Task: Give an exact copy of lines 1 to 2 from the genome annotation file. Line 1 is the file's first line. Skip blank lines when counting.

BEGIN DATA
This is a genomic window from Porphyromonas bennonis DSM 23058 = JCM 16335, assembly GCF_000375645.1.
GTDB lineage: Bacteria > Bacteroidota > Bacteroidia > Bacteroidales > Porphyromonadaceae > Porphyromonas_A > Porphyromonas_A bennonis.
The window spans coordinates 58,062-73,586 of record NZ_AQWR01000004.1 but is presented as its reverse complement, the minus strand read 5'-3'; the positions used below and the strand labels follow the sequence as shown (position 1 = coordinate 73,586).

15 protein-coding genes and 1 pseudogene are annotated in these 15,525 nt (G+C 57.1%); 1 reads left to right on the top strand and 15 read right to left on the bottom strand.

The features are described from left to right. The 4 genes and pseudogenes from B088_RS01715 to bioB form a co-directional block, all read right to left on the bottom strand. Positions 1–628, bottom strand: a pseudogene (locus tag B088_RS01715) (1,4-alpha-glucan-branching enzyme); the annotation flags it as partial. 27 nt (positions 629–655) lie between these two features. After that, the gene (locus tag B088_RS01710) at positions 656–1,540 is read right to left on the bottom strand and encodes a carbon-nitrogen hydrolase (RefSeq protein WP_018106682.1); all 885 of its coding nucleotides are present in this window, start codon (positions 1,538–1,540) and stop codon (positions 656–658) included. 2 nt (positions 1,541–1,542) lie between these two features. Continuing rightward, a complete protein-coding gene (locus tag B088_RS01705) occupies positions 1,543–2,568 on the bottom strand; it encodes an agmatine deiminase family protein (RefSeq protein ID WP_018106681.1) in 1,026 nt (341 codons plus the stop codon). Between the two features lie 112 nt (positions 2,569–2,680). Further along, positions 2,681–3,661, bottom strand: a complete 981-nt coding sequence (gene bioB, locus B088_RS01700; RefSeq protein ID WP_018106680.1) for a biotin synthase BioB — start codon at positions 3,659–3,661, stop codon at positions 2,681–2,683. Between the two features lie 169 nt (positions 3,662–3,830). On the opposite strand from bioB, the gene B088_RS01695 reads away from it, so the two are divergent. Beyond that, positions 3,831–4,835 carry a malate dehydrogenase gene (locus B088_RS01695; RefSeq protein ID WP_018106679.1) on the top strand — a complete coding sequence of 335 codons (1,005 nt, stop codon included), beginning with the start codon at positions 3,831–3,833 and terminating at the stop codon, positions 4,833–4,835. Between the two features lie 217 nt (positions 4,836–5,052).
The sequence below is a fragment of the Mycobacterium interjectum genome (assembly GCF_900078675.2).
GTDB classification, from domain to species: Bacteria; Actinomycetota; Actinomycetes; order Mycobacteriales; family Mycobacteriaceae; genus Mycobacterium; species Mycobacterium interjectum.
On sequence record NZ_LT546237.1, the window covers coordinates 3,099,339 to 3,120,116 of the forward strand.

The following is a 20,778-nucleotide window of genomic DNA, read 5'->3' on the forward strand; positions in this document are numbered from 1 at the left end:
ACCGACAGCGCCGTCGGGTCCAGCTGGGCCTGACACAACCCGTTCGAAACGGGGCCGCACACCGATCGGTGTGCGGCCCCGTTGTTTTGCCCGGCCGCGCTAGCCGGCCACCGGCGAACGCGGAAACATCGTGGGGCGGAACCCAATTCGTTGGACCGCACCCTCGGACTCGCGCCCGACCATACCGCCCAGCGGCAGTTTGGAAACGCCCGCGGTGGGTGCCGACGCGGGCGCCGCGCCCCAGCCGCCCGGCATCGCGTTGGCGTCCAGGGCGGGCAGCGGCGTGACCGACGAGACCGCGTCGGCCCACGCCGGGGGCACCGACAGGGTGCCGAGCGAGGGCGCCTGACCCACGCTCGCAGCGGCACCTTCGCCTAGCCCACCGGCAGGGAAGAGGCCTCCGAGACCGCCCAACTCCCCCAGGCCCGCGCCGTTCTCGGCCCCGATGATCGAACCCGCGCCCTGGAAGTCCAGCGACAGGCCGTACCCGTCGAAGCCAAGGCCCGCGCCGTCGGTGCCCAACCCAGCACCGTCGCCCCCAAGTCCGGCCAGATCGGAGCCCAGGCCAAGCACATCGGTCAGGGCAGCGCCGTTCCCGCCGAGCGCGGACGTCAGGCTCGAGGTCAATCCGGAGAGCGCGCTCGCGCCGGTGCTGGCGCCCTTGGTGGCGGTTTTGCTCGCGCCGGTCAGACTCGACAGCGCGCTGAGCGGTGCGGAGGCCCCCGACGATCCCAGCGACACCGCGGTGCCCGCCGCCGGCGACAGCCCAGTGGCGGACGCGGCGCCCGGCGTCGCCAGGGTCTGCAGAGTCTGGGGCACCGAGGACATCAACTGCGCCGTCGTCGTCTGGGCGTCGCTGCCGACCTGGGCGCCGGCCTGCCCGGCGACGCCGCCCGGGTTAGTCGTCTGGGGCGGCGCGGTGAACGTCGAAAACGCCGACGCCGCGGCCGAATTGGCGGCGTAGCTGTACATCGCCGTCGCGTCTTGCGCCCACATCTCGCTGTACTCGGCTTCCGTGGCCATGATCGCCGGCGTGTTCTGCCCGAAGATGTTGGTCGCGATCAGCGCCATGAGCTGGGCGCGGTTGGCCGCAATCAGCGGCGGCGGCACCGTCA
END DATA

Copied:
This is a genomic window from Porphyromonas bennonis DSM 23058 = JCM 16335, assembly GCF_000375645.1.
GTDB lineage: Bacteria > Bacteroidota > Bacteroidia > Bacteroidales > Porphyromonadaceae > Porphyromonas_A > Porphyromonas_A bennonis.